Tomato 'Principe Borghese' is great for drying.

Tomato ‘Principe Borghese’ is great for drying.

Lots of tomatoes on my Principe Borghese plants and on ‘Sophie’s Choice.‘ The ‘Sophie’s Choice’ are slightly shaded by the peas and the cucumbers so I hope they’ll prove resilient, at least until the fruit ripens. They don’t care for high heat. I need to start another batch of plants in my seedling bed. The summer tasks never end, do they? (I wouldn’t be very happy if they did.)

Tomato 'Sophie's Choice'

Tomato ‘Sophie’s Choice’ is a short-season variety.

Hope you are well and that your garden is flourishing.

Best,

Amy

 

 

Cooling it: Helping your veggies through intense summer heat

Getting a good harvest through the summer, particularly in areas where temperatures regularly rest above 90F (32.2C), can be challenging. Today, it’s 97 (36.1C) and still. I watered early in the morning. A thick layer of straw mulch covers the ground around all the vegetables, and shredded bark mulch protects the ornamentals, but it doesn’t feel like much help.

Seeing my plants droop in the heat makes me depressed. More importantly, heat-stressed plants are more susceptible to viruses, fungal diseases, and all sorts of nasty stuff. So today, in anticipation of these ghastly temperatures, I went spelunking in the shed and found the old patio umbrella and cast iron stand. I set them up on the southwestern corner of the raised bed, where the umbrella shades the beans, tomatoes, and some of the peppers from noon until sunset. They do get morning sun, as well as reflected light all day from the gravel paths close by.

It may sound ludicrous, but providing your vegetables just a tiny bit of shade, particularly from the afternoon heat, can make a big difference in their resiliency over the season. Give it a try.

 

Dear Friend and Gardener: June 13, 2014

Dear Friend and Gardener,

A hot and muggy week, with downpours every night. This is the summer weather I remember from childhood. I spent the morning building a trellis for the tomatoes, which have outgrown their stakes, and preparing containers for the second round of tomatoes that will come from the suckers I pinched off the first ones. I’m not wasting a thing!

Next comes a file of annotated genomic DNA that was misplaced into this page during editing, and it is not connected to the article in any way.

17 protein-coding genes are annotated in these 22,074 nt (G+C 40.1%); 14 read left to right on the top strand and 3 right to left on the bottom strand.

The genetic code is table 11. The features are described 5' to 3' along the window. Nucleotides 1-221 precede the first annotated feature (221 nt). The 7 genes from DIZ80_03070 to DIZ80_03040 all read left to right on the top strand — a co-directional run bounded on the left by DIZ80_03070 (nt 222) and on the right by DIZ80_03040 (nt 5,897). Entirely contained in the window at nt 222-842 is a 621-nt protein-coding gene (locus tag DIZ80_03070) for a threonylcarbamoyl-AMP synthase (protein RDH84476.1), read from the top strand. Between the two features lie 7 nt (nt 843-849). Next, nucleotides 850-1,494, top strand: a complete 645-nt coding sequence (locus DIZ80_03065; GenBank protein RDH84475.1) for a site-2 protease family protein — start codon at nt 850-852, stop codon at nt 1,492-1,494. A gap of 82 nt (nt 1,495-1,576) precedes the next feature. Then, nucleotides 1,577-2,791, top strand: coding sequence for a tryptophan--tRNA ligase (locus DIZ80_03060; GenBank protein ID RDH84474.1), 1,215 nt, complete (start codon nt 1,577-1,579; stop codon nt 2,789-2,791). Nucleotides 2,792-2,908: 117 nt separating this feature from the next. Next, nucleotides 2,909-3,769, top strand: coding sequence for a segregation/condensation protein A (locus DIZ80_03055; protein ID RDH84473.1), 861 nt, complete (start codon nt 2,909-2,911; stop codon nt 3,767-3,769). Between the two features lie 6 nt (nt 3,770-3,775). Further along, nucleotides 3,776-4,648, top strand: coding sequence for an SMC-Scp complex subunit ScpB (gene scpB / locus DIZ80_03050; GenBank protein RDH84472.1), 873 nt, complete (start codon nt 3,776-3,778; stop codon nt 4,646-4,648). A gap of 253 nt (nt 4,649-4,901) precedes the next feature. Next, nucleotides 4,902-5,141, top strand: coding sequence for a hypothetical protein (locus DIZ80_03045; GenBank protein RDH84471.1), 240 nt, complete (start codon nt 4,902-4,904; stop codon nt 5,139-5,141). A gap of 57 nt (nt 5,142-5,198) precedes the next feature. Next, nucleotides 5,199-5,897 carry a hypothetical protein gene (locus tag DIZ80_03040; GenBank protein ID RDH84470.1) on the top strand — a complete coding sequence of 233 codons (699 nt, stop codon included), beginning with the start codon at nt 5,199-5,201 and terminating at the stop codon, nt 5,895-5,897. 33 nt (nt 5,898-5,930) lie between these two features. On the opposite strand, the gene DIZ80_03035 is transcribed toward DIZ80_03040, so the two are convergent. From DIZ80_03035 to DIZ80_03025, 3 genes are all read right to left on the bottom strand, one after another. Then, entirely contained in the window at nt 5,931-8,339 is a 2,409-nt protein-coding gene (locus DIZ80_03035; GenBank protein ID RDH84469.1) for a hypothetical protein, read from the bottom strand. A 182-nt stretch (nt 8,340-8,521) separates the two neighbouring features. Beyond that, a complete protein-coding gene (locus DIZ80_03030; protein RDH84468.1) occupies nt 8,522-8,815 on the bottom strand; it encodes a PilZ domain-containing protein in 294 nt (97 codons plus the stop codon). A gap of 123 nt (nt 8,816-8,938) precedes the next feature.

The beans (‘Provider’ bush beans) seem to have taken a pause. I cannot blame them; I don’t want to work much in this humidity, either. I keep them picked and hope they’ll recover a bit when we’ve had a few days below 90. I’ve read that pollen dies above 86F, so that would explain why production is shallowing out. I saw a nice fat bee lurching from flower to flower as I picked a handful this morning. I hope he remembers to come back.

I acquired some new seeds from the local seed library and got them started in the house yesterday. Do you have a seed library in your town? I love it and I am telling everyone who’ll give me the time of day to stop and check out some seeds. My neighbor politely asked me not to tell his wife, a dear friend who shares my gardening compulsions, but I had to inform him that he was too late. She was already making her list. I am going to ask her to join me and Plant a Row for the Hungry.

I’ve harvested enough cucumbers to start making pickles. I found what I hope will be a good recipe for producing authentic, city-kosher-deli-tasting pickles. A good pickle is hard to find and I have never much cared for the sweet, bread-and-butter types. I will know in about a week whether the recipe is worthwhile and if it is, I will share it with you.

Wishing you just enough rain and hoping the tornadoes stay far away.

Best,

Amy